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Amid the Shutdown, LGBTQ Workers in Oklahoma Face a Special Suffering

LGBTQ Fed Workers in Oklahoma

Queer federal workers in the Bible Belt encounter both discrimination and a dearth of opportunities.

Oklahoma is the heart of flyover country and rarely registers in many American minds outside of sports, political scandals, or a campy musical. However, due to a vibrant arts and music scene, Native American heritage, and a diverse natural landscape that varies from Southern forest to mountains to western prairies, there remains a stubborn pride among its residents.

The Sooner State is also home to over 100,000 government employees and contractors, as well an LGBTQ Pride festival in Oklahoma City that draws almost that many. And as the partial government shutdown continues with no clear end in sight, its impact can be felt acutely here -- especially for those federal workers who identify as queer, a group that experiences high rates of employment and hiring discrimination.

Kayde Waldon, a transgender man, works at the Federal Aviation Administration's Mike Monroney Aeronautical Center in Oklahoma City. He is one of the 1,725 workers and contracters in limbo there ever since President Trump shut the government down after Democrats refused to fund his proposed border wall with Mexico.

For the past year, Waldon has worked for the FAA Air Traffic Controller Academy as a contracted remote pilot operator, better known as a drone operator. The Oklahoma native was able to parlay that into a new position based in Washington D.C., where he would begin teaching new technology to air traffic controllers across the country.

Days before he was about to start his new job this month, the government shutdown began and he found himself caught in a bureaucratic loophole. Due to his new position also being furloughed, he was never able to officially start the position. And now in the eyes of state unemployment agencies, it appears to them that he left his previous job without employment lined up.

"They perceived this as me leaving my government contract willingly for another one a week later," Waldon tells The Advocate, "therefore, unable to qualify for benefits."

As he waits for resolution regarding the status of his new job -- and whether it will still be available to him after the shutdown -- he and his fiance are both looking for second sources of income. Both are having a difficult time finding work because employers are uncertain they'll stay after the government reopens.

Waldon's partner has taken on a role as a substitute teacher to help them skirt by. Waldon is looking for work and also trying to help others affected by the shutdown.

"I reached out to local Starbucks baristas who would be willing to donate to our OKC Air Traffic Controllers," he says, referring to colleagues still working, but without pay -- employees the government deemed "essential" -- and says he's been able to get over 20 pounds of coffee donated as well as "lots and lots of snacks."

The donations are helpful, but they don't pay the rent, especially as the government shutdown enters the second pay-cycle.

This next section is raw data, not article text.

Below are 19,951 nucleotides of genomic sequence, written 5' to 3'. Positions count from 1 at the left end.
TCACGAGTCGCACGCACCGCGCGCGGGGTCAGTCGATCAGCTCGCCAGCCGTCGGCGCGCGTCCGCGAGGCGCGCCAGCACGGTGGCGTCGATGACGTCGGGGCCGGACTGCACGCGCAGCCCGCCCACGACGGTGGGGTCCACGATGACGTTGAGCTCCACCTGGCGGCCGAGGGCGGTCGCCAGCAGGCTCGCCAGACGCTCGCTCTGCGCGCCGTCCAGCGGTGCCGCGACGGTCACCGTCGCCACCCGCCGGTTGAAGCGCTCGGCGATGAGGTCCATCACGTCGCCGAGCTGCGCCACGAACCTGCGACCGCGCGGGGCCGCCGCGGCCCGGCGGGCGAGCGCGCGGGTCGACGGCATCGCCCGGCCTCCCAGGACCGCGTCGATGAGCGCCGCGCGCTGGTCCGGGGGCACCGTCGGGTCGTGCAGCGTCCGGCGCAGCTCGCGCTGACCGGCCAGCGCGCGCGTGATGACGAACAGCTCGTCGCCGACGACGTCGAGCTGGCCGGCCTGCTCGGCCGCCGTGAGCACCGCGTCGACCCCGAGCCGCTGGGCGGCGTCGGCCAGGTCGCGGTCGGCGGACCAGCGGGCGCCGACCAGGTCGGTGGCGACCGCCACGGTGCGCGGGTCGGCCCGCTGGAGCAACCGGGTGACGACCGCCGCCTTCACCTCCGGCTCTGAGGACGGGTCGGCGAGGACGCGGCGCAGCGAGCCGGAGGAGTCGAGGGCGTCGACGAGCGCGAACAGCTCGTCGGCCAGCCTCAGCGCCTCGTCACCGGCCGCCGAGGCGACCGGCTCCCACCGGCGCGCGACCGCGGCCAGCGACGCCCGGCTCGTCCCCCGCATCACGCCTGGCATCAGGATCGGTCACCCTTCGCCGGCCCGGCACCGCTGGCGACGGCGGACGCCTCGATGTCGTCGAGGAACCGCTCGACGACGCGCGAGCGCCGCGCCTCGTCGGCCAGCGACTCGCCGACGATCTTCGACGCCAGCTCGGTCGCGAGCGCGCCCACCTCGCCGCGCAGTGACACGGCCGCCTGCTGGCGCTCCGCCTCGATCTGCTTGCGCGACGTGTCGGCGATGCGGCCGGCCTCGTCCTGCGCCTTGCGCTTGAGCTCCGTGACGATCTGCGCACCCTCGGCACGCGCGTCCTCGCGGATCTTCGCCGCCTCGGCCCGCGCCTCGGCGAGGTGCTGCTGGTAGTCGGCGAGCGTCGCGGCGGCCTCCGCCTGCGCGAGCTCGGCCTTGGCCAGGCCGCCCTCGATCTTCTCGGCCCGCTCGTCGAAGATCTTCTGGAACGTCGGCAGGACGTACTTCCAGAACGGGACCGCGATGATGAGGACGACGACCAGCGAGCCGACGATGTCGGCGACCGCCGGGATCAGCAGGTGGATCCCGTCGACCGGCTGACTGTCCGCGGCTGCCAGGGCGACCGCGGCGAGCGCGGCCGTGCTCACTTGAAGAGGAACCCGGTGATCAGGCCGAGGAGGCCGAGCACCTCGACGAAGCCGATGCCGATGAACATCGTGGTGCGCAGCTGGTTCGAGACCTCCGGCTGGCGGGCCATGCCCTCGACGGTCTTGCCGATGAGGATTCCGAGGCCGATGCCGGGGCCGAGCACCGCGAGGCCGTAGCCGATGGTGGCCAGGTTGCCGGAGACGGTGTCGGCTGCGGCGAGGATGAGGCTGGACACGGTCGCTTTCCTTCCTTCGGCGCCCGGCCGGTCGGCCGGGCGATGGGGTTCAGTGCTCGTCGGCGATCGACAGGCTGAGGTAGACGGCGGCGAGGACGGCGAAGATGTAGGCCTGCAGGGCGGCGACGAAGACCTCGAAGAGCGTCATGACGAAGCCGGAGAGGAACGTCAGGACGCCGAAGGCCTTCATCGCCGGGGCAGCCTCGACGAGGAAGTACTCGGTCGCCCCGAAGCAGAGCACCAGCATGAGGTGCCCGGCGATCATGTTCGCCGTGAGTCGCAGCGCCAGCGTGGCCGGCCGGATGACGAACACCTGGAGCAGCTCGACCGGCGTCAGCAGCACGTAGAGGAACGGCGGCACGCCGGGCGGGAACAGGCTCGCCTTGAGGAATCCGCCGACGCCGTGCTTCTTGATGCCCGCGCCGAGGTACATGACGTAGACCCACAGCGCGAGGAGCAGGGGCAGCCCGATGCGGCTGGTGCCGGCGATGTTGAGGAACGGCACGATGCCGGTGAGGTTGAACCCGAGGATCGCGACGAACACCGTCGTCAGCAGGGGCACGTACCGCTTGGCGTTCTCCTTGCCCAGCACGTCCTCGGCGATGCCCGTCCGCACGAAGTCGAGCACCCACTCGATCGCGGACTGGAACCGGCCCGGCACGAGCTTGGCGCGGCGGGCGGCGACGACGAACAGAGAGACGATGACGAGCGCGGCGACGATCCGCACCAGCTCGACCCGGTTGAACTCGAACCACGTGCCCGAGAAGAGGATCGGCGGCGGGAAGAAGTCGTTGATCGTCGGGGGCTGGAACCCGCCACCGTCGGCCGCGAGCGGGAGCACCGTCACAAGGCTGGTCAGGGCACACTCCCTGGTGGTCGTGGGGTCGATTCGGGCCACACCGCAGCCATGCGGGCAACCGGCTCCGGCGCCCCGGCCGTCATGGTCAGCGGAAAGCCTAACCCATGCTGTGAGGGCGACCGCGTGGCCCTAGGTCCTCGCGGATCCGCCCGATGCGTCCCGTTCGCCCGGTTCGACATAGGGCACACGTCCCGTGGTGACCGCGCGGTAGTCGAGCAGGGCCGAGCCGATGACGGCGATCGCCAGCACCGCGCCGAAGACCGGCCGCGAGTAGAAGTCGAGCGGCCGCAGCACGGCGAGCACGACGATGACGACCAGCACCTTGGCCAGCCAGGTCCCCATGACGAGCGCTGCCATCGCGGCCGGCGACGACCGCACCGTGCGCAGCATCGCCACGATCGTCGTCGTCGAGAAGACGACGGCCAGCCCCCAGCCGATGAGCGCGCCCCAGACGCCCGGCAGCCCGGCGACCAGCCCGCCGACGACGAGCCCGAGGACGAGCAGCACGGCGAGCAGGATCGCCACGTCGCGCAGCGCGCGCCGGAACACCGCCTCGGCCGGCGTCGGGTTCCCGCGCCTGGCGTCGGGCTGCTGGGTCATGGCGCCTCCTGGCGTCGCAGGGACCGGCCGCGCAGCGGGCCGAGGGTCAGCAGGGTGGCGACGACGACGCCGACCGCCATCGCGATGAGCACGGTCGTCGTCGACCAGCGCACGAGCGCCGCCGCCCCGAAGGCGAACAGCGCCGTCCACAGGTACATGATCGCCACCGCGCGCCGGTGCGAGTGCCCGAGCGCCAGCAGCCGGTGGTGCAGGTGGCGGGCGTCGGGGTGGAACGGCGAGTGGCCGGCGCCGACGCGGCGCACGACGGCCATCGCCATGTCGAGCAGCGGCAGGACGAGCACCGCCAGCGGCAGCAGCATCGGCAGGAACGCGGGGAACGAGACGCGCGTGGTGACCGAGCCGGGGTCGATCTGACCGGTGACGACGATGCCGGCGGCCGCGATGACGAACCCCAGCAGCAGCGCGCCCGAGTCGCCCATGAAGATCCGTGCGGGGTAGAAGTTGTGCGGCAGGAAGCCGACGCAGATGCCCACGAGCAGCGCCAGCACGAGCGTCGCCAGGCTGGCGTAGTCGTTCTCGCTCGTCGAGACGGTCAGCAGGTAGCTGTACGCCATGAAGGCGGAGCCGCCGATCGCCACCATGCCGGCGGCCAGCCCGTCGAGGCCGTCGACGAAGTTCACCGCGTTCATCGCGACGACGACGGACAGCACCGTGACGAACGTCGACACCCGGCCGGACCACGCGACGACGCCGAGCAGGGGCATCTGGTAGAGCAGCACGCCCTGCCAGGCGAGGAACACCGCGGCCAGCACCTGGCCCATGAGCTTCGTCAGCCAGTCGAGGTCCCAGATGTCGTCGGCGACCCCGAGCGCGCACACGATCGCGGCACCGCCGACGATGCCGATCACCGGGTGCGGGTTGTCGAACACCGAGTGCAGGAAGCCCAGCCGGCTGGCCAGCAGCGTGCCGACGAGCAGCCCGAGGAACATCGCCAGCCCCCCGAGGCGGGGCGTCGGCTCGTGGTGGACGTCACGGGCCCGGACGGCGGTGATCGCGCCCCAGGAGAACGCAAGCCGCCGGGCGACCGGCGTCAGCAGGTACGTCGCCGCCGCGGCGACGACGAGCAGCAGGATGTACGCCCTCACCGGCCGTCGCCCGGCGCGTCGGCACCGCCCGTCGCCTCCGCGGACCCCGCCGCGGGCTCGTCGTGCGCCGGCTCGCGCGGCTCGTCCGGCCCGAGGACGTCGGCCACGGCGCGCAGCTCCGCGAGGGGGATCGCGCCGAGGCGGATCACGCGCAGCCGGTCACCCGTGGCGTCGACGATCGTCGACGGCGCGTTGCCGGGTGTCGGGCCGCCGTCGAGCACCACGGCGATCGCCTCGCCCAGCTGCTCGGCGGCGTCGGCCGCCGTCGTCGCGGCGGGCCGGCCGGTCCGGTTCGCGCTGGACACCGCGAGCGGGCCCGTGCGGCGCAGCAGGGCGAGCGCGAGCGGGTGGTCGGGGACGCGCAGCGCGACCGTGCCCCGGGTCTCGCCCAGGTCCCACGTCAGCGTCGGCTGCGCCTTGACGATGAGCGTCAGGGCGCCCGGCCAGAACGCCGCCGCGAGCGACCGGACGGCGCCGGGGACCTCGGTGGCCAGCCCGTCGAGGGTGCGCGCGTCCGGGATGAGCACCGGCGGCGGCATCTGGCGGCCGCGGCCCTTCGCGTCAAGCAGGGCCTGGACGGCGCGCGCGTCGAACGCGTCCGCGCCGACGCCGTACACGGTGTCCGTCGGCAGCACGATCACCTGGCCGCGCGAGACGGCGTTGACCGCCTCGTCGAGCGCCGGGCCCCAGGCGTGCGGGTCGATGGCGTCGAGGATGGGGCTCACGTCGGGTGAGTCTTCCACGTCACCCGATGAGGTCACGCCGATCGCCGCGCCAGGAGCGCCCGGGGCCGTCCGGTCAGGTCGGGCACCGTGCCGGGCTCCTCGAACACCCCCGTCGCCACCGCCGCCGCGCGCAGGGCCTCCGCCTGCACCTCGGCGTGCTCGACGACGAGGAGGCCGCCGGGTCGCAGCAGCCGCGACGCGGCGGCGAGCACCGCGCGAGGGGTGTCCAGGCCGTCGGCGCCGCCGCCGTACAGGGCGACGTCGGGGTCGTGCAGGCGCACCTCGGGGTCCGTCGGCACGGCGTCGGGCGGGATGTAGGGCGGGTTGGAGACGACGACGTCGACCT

Kayde-3

Above: Waldon

Leah Barnard -- a guard at a medium security all-male prison in El Reno -- is one of those workers forced to report to work without pay. She has a commute of almost an hour from her home in the city of Moore, where she's been the primary income provider for her wife and two children. She says that the worries about providing for her family and bills "has made a job that is already very dangerous more dangerous because I can no longer concentrate."

Barnard says that the stress of working the job without pay has made this one of the lowest points in her life and is impacting all aspects of it; she recently had to have the $5 entry fees for her children's basketball games waived just to attend.

"I pride myself in taking care of my family and I am no longer able to do that," Barnard tells The Advocate. Her wife, employed as a hairstylist, has had to work overtime to make up the difference in their family income. But it's not working. As the shutdown ripples through their town, her salon chairs grow increasingly empty.

Barnard's co-worker at the prison, Aydian Jones, is the only transgender person working there and also shows up everyday for no pay. During his time working there as a guard, he has historically focused on improving coworkers understanding of transgender issues as well as the treatment of inmates being held there. It strikes Jones as ironic that he works so hard all while his personal finances -- and well-being -- suffer.

Jones says that working without pay and benefits is directly impacting his own access to adequate health care. His own vision and dental health care has evaporated until his next paycheck comes unless he pays the premiums on the plan, which he cannot afford.

LGBTQ people like Jones, Barnard, and Waldon can do nothing but wait and wonder when relief will come. And even with no pay and healthcare, many of these people remain resolute in returning to work soon, especially since their federal jobs are some of the only positions in the area that pay a living wage.

"I'm in it for the long run," Jones says.

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